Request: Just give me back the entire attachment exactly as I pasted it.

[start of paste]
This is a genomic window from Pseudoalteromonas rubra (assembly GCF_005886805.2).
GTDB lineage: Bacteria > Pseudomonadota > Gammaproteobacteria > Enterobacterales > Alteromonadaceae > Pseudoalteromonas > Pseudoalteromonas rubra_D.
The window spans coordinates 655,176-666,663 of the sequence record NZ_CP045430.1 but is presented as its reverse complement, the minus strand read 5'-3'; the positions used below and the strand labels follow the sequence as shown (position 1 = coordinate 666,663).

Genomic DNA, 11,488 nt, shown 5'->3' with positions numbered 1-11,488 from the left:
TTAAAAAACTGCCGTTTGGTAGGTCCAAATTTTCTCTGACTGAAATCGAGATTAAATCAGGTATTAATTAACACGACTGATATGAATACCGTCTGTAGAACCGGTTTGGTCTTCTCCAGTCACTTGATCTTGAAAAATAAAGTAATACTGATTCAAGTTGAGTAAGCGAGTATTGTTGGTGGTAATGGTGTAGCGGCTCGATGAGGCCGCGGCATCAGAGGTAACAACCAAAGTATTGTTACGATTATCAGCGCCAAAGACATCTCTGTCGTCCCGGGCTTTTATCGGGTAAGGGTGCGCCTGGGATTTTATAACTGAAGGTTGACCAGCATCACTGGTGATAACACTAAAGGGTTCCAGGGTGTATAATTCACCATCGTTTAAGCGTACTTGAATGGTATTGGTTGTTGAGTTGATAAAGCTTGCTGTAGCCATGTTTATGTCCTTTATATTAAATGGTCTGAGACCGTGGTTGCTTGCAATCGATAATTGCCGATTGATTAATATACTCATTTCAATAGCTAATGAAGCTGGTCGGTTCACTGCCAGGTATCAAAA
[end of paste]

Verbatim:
This is a genomic window from Pseudoalteromonas rubra (assembly GCF_005886805.2).
GTDB lineage: Bacteria > Pseudomonadota > Gammaproteobacteria > Enterobacterales > Alteromonadaceae > Pseudoalteromonas > Pseudoalteromonas rubra_D.
The window spans coordinates 655,176-666,663 of the sequence record NZ_CP045430.1 but is presented as its reverse complement, the minus strand read 5'-3'; the positions used below and the strand labels follow the sequence as shown (position 1 = coordinate 666,663).

Genomic DNA, 11,488 nt, shown 5'->3' with positions numbered 1-11,488 from the left:
TTAAAAAACTGCCGTTTGGTAGGTCCAAATTTTCTCTGACTGAAATCGAGATTAAATCAGGTATTAATTAACACGACTGATATGAATACCGTCTGTAGAACCGGTTTGGTCTTCTCCAGTCACTTGATCTTGAAAAATAAAGTAATACTGATTCAAGTTGAGTAAGCGAGTATTGTTGGTGGTAATGGTGTAGCGGCTCGATGAGGCCGCGGCATCAGAGGTAACAACCAAAGTATTGTTACGATTATCAGCGCCAAAGACATCTCTGTCGTCCCGGGCTTTTATCGGGTAAGGGTGCGCCTGGGATTTTATAACTGAAGGTTGACCAGCATCACTGGTGATAACACTAAAGGGTTCCAGGGTGTATAATTCACCATCGTTTAAGCGTACTTGAATGGTATTGGTTGTTGAGTTGATAAAGCTTGCTGTAGCCATGTTTATGTCCTTTATATTAAATGGTCTGAGACCGTGGTTGCTTGCAATCGATAATTGCCGATTGATTAATATACTCATTTCAATAGCTAATGAAGCTGGTCGGTTCACTGCCAGGTATCAAAA